Tuesday, August 9, 2011

The Magician King

The Magician King, Lev Grossman, Viking, August 2011.

Today is the official release date of Lev Grossman's The Magician King, so what better day to finally get around to reviewing it? I was still undecided about The Magicians when I picked up the sequel, but after I finished The Magician King I loved them both. They aren't two books; they are two parts to a very satisfying whole.

The Magician King opens on Quentin as a jaded king of Fillory, much like the first book opened on Quentin as a jaded New York teenager. Only now he's more fashionable; he's all decked out in royal garb & the final standoff in The Magicians has left him with snow-white hair. But he's bored (What else is new, right?) & looking for adventure, which quickly finds him. A morning hunt takes a very ugly turn, leading Quentin & Julia to charter a sailing ship to fulfill an errand that takes them to the sheer edge of the world, as well as back to Chesterton, Massachusetts, where Quentin's parents live. At first Quentin's attitude is as aggravating as in book one. "I guess I'll take this awesome ship on an awesome quest. I have nothing better to do. Might as well go kill some time."  But this doesn't last long, thankfully.

What I really appreciate about this book is that Quentin & his comrades change. This didn't happen in the first book, but now, viewing them as two halves of a whole, I can see that they just needed a few extra hundred pages to grow up. Eliot & Janet soften, Quentin matures & learns to stand on his own two feet, & Julia becomes the woman she was always destined to be - which is easily the most badass thing that happens in the book.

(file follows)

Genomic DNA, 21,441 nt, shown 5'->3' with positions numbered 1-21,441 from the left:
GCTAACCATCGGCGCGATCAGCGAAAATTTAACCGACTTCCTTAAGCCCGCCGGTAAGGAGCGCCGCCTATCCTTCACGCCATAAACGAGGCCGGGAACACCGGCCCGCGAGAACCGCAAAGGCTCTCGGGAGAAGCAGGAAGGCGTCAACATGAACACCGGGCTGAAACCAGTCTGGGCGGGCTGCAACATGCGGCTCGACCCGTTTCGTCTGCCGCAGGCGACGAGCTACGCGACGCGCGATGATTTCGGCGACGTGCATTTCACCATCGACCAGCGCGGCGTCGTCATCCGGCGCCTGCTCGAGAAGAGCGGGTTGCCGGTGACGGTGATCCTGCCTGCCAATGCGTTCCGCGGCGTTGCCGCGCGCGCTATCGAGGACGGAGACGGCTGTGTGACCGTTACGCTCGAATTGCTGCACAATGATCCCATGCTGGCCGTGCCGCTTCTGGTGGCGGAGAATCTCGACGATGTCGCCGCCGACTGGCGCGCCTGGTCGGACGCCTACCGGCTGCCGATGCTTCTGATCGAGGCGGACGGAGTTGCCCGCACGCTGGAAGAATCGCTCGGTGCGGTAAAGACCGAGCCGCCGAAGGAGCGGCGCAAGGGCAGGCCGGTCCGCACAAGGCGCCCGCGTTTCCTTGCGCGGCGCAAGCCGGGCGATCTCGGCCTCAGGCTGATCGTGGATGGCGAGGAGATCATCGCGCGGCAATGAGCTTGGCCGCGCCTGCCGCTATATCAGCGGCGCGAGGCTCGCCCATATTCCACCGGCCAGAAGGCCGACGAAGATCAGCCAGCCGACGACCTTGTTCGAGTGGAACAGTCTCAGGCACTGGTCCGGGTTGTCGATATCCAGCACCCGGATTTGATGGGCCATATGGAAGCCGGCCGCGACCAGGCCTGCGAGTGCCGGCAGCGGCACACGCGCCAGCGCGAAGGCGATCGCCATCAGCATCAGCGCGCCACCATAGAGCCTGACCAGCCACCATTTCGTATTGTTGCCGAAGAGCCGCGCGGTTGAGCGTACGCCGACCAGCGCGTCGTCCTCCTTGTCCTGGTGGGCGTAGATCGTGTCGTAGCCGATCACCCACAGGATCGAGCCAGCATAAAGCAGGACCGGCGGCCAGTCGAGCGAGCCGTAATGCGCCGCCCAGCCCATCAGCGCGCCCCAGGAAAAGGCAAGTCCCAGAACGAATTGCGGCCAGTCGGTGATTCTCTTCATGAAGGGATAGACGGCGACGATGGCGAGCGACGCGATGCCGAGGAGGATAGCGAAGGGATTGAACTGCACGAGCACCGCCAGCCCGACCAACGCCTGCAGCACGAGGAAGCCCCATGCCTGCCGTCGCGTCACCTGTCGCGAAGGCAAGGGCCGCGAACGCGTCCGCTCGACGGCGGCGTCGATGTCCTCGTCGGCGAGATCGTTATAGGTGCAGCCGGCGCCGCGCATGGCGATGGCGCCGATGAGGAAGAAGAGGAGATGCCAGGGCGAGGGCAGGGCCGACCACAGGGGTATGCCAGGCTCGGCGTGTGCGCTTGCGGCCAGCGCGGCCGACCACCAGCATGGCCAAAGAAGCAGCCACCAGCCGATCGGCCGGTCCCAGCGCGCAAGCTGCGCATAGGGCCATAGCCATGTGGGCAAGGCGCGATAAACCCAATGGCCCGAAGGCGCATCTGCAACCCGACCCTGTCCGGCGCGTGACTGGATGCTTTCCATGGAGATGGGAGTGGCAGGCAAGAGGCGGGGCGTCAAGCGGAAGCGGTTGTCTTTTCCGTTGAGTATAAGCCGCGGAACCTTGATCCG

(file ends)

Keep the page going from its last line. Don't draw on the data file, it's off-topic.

Quentin tells half the story, but about every other chapter belongs to Julia, whose voice is angry, powerful, & compelling. We learn what she was up to while Quentin was attending Brakebills & gallivanting around Fillory in book one, & it's a gritty, urban, from-the-ground-up counterpart to Quentin's story of easy success. The dark hunger for magic, for an entry into Quentin's world, fuels Julia & comes close to destroying her. Her story really makes the book. 

The Magician King has it all: well-developed characters, beautiful description, wonderfully varied settings & circumstances, a quest. What is it about books about quests that makes them so awesome? Quentin & Julia are on a quest for the fabled seven golden keys of Fillory, with a fantastic supporting cast of characters (including a talking sloth named Abigail whom I just loved). When I was twelve, my favorite of Brian Jacques's Redwall books was Pearls of Lutra, about a quest for six pearls. My favorite Narnia book has always been The Voyage of the Dawn Treader, about a quest for the seven missing Narnian lords. & my favorite book of all time is Michael Ende's The Neverending Story - the most epic quest ever! - about a boy searching for the archetypal water of life & a way home. 

His nods to Dawn Treader & Narnia, by the way, are many, & I appreciated them very much. Some are subtle, like his use of the phrase "further up & further in" from The Last Battle, while others are more obvious. Grossman's world's end definitely calls to mind the world's end that Edmund, Lucy, Eustace, & Reepicheep discover in Dawn Treader - the pair of people, an old man & a young woman, guarding the door at the end of the world, for example. 

So okay, I'm a sucker for quests. But that also means I'm a harsh judge of quest stories, & Grossman wrote an amazing one. It's a pair of books I will reread over & over, rereadability being one of my marks of a really great fantasy. The ending of The Magician King (also a nod to C. S. Lewis's books) might frustrate some readers, but I thought it was perfect. All in all, a worthy addition to the fantasy canon.

Next up: Okay for Now by Gary Schmidt. 

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